As compared with the prior art toner image pressure-fixing device having a pair of pinch rolls of substantially the same diameter, the lower roll 2 of the device described above is of a diameter smaller than that of the other or upper roll 1 and thus increases the pressure per unit of area exerted by the rolls 1 and 2 to a carrier sheet and toner particles thereon, with a result that the total pressure force required to fix a toner image to the carrier sheet is decreased. Thus, it will be appreciated that the structural components of the device, such as the bearings for supporting rolls and the elements for applying pressure to rolls, can be of sizes which are smaller that those of functionally similar components of the prior art machine. The load applied to the side frame members 10 is also decreased so that the frame members may have a reduced mechanical strength than in the prior art machine and thus can be made from aluminium or an aluminium alloy. As an example, the prior art device was required to apply a total force of 900 kg so as to fix a toner image to a carrier sheet. To the contrary, the device described above and having structural components of dimensions disclosed above is required to apply a total force of 500 kg to fix a similar toner image to a similar carrier sheet. It is believed that this difference is due to the face that the area over which the pinch rolls 1 and 2 of the device according to the present invention contact each other is greatly decreased as compared with the area over which pinch rolls of substantially the same diameter used in the prior art device are engaged with each other.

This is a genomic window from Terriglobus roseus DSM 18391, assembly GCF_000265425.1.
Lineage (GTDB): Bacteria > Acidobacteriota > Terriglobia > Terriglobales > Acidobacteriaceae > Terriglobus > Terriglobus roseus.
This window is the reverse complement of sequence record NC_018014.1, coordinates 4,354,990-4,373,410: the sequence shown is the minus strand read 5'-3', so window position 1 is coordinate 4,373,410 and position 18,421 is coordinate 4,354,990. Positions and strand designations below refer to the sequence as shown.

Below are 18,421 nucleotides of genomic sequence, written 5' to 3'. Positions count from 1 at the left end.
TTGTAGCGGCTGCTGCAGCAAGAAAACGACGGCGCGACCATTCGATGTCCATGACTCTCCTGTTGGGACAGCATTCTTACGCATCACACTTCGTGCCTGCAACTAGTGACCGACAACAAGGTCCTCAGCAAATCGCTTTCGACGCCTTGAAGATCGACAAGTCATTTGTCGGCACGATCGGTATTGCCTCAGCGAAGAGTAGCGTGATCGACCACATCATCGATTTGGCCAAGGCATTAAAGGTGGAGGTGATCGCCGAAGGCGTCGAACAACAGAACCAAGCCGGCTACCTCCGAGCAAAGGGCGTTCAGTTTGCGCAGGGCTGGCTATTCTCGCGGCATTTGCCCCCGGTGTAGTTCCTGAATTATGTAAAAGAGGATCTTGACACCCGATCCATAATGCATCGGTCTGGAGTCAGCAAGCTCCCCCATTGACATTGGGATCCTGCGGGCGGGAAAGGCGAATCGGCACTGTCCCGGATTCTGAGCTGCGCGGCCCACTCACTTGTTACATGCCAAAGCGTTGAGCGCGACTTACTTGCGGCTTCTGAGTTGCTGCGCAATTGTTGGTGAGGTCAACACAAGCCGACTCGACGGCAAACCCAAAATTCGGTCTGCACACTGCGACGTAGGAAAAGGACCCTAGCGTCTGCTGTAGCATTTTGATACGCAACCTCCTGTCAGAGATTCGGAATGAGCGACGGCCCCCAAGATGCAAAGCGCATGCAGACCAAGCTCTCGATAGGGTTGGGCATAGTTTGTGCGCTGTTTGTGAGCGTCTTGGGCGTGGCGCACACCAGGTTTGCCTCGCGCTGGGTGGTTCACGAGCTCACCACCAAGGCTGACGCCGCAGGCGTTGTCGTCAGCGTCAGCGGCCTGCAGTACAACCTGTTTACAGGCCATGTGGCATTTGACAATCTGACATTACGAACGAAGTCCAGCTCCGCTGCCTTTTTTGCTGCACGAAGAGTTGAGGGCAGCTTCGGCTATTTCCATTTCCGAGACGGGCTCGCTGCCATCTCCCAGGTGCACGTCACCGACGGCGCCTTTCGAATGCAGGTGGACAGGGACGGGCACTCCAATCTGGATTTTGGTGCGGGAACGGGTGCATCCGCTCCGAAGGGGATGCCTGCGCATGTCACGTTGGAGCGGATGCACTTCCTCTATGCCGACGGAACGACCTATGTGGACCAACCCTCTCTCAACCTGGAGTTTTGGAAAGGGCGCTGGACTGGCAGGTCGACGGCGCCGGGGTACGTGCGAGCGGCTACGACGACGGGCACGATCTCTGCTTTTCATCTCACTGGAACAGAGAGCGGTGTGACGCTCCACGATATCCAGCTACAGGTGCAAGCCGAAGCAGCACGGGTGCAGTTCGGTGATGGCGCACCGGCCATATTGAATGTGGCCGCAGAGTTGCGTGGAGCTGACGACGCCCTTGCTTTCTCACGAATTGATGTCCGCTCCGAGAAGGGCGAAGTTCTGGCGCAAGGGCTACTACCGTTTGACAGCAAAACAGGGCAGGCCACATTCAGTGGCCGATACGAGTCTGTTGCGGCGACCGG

The feature of the invention that a single back-up roll 3 is provided in rolling engagement with the lower roll 2 to prevent the same from being deflected downwardly is particularly advantageous over the prior art device in which a plurality of support rolls were used for a similar purpose. It will be appreciated that the force to be exerted by the single back-up roll 3 to the lower roll 2 can more easily be adjusted than in the case where a plurality of back-up rolls are used to exert a force for a similar purpose. With respect to the function to support a lower roll against downward deflection, the single back-up roll 3 employed in the device of the present invention is comparable to a plurality of back-up rolls used in the prior art device.